Fabulous Fashion: The LBD

“Scheherazade is easy; a little black dress is difficult.”

~Coco Chanel

Some years ago, my sister and I were talking about the LBD and our younger brother overheard.

“What is an LBD?” he asks.
“It is the Little Black Dress!”  I reply.
“Do you have one?”
“NO! It takes a lifetime to find!”
“That is such a Lolo thing to say…”
 

Now this may seem a bit dramatic but I really do feel that the perfect Little Black Dress does take quite awhile to find. Yesterday, after years of searching, I found mine.

The Little Black Dress dates back to the roaring 20’s and Coco Chanel. It is a simply cut cocktail or evening dress that will never go out of style. If a dress is trendy, it does not qualify as a the LBD as it will eventually appear dated. The proper Little Black Dress will make you feel feminine and powerful, elegant and classy and I guarantee, when you find the right one, all eyes will be on you.

Before the 1920’s, a black dress was mostly worn in periods of mourning. In 1926, Coco Chanel created the first Little Black Dress and Vogue Magazine called it “the Ford of dresses” (like the Ford Model T) as it is universally appealing, widely available, and only offered in black. Vogue went on to say that the Little Black Dress would become “a sort of uniform for all women of taste.”

During the Great Depression, the LBD prevailed because of its economy. When World War II forced rations on textiles,  the Little Black Dress became the ensamble for women entering the workforce.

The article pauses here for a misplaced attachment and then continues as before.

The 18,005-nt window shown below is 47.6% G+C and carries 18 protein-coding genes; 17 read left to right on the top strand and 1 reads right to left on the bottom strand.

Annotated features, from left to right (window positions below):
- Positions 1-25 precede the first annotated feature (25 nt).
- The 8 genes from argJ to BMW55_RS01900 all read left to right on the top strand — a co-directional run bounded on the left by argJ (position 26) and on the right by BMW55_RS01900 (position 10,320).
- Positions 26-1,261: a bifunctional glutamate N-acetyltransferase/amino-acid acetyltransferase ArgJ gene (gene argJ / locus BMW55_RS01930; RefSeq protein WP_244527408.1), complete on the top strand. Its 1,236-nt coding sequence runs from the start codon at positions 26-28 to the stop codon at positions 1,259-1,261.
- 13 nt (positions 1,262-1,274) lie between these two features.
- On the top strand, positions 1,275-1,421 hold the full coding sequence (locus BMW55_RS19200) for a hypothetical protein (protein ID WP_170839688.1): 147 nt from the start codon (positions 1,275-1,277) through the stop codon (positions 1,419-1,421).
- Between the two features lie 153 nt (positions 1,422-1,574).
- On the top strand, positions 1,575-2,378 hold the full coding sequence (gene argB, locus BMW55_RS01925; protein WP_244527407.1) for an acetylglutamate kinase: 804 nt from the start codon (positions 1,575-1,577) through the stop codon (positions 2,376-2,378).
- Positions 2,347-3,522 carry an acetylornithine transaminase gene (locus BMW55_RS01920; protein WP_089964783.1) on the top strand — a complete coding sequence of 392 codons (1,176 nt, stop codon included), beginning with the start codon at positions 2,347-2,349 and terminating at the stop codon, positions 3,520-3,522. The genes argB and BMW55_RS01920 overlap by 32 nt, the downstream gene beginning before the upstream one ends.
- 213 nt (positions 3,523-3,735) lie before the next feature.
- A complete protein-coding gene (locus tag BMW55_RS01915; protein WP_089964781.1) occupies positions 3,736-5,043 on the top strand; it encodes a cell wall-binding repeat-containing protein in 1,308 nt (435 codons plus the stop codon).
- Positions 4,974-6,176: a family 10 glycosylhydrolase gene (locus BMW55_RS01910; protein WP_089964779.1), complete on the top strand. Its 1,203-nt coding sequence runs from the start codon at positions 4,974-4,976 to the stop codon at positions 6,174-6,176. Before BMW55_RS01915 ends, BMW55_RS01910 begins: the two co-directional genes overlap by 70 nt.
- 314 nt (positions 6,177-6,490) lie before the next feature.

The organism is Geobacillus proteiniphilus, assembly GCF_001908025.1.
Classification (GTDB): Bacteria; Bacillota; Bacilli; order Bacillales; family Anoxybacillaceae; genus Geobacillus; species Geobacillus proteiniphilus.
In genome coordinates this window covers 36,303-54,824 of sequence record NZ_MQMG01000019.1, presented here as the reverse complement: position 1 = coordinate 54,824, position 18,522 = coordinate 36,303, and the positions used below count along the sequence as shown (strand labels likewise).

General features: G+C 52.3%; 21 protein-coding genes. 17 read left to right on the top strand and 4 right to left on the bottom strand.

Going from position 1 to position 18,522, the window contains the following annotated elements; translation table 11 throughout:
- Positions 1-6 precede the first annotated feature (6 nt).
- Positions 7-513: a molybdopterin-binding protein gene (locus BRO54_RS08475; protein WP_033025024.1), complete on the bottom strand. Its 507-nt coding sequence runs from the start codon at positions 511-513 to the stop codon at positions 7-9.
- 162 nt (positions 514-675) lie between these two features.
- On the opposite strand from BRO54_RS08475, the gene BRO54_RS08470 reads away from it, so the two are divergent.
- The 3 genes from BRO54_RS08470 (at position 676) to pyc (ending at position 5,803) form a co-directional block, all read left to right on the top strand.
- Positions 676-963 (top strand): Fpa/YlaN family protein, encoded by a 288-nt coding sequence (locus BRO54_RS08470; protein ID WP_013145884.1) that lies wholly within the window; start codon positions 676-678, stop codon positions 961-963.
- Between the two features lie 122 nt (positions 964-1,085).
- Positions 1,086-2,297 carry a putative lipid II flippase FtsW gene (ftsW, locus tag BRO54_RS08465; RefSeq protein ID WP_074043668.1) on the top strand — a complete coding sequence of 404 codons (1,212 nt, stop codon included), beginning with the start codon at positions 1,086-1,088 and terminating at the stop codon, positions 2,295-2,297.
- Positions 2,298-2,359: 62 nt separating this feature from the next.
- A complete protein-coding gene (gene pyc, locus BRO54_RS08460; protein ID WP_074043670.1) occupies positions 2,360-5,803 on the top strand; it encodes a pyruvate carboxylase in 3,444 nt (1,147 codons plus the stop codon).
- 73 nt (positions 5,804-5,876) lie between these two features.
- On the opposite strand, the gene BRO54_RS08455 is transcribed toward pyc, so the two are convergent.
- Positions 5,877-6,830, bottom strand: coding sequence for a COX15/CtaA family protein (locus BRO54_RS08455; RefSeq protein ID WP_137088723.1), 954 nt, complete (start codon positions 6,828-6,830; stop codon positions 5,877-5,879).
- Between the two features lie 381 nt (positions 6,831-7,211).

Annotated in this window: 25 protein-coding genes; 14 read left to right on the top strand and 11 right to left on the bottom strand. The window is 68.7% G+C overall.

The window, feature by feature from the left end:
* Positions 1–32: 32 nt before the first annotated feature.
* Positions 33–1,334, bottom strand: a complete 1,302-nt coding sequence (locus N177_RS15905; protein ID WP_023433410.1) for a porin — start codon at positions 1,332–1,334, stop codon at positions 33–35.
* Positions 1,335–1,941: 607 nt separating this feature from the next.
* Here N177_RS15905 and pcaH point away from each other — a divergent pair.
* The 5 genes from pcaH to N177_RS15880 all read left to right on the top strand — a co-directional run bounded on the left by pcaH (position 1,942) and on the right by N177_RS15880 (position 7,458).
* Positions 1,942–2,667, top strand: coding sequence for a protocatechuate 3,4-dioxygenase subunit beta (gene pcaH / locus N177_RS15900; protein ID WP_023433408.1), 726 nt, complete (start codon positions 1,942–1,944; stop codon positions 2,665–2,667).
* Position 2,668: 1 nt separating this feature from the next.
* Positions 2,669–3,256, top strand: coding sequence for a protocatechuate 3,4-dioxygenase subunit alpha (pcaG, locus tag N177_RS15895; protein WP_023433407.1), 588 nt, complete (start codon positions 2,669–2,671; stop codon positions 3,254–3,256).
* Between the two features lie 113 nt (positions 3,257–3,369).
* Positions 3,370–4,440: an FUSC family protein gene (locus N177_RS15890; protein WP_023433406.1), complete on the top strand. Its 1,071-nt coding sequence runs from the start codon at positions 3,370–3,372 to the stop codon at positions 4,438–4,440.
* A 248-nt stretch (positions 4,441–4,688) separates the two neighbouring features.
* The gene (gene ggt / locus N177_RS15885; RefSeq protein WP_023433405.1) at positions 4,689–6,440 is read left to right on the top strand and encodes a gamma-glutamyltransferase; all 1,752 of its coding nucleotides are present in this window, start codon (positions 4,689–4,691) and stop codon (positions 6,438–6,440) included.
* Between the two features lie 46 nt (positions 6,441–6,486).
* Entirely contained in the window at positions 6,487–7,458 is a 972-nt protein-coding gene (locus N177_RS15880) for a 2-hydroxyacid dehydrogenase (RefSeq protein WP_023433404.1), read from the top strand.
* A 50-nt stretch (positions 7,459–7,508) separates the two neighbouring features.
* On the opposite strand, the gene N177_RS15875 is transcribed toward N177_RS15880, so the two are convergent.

In the 1950’s the LBD became synonymous with femme fatales because in Hollywood, the black dresses the character would wear were of a great contrast to the conservative housewives of the time.

The “mod” era in the 1960’s created a shorter version of the dress. For the first time, slits and cutouts were introduced to the Little Black Dress. Also during this time, the iconically simple, ultimate Little Black Dress was created by Hubert de Givenchy and introduced on Audrey Hepburn in Breakfast at Tiffany’s. This dress was auctioned for a record high at Christie’s Auction House in London for £410,000 which is over $647,000 in today’s market.

The 70’s and 80’s introduced more casual fabrics to the Little Black Dress. Business wear designs were popping up as were fitness wear influences. The grunge era of the 1990’s showed women casually wearing sandals with their dresses.

The late 2000’s brought back the more conservative and muted palate dress which skyrocketed the popularity of the LBD. Now, formalwear is back in style and the Little Black Dress is as in demand as ever. Worn with a simple strand of pearls and diamond earrings or with no accessories at all, the Little Black Dress is arguably the most essential piece of a Lovely Lady’s wardrobe…. and hopefully it does not take you a lifetime to find.

Information for this post gathered from:
http://www.instyle.com/instyle/fashiondesigners/keymoments/print/0,,20226049_chanel_20236376_20529887,00.html
http://www.hellomagazine.com/celebrities/2006/12/06/audrey-hepburn-dress/ and
Edelman, Amy Holman (1998). The Little Black Dress. Aurum.
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